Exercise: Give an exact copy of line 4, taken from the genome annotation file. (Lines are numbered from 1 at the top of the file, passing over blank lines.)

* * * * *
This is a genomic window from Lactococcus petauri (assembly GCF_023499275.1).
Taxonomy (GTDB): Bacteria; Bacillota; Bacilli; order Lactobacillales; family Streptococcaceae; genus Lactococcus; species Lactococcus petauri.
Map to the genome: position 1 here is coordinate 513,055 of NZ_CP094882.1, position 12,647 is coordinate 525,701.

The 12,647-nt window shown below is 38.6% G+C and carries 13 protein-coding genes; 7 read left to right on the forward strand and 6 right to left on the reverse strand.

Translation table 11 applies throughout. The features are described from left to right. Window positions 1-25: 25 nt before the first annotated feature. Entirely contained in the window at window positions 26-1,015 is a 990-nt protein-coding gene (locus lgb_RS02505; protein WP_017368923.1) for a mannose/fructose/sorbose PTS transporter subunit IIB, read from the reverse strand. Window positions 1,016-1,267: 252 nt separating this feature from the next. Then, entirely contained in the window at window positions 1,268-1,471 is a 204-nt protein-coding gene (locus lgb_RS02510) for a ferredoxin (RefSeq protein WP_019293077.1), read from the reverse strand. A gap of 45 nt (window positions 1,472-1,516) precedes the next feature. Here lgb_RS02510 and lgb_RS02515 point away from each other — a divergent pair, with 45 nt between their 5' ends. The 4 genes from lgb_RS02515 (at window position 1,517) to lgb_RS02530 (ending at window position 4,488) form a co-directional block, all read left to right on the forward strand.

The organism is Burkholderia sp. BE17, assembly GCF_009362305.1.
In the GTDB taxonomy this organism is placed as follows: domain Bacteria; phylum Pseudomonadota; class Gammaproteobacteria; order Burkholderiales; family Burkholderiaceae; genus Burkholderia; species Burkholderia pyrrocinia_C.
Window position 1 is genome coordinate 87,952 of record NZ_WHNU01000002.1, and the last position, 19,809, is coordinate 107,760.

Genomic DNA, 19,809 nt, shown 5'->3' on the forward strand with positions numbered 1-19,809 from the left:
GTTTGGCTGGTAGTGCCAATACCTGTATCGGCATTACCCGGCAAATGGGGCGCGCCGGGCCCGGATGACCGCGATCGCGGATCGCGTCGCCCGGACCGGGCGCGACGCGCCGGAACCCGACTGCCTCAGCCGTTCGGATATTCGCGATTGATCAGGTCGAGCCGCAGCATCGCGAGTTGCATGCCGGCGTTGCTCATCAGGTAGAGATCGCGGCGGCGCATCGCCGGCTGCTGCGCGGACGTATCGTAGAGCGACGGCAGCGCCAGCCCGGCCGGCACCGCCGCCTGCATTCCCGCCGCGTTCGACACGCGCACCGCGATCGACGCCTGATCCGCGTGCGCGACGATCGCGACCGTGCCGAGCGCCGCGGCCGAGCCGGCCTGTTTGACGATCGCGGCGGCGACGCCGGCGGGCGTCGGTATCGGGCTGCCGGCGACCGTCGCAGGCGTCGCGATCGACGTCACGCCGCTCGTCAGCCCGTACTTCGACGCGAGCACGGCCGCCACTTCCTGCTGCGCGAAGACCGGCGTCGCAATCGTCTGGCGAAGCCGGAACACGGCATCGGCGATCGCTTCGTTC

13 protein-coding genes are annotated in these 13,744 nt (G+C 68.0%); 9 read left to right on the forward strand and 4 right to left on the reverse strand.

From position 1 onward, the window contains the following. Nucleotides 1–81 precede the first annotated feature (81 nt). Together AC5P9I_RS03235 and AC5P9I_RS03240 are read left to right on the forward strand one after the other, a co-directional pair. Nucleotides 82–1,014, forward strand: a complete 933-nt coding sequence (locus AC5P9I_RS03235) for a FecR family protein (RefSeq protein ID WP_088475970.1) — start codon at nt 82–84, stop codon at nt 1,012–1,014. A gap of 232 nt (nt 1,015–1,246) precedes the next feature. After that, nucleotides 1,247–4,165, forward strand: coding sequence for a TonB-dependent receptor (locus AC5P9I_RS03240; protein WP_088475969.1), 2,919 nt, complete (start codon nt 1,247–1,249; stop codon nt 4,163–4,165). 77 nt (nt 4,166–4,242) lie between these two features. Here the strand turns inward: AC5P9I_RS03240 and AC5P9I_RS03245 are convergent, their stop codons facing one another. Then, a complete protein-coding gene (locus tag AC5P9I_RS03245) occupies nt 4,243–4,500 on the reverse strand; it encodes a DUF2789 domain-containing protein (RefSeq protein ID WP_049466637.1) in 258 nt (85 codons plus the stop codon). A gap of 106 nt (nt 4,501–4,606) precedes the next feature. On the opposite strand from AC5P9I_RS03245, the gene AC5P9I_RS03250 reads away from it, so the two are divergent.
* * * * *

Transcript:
The 12,647-nt window shown below is 38.6% G+C and carries 13 protein-coding genes; 7 read left to right on the forward strand and 6 right to left on the reverse strand.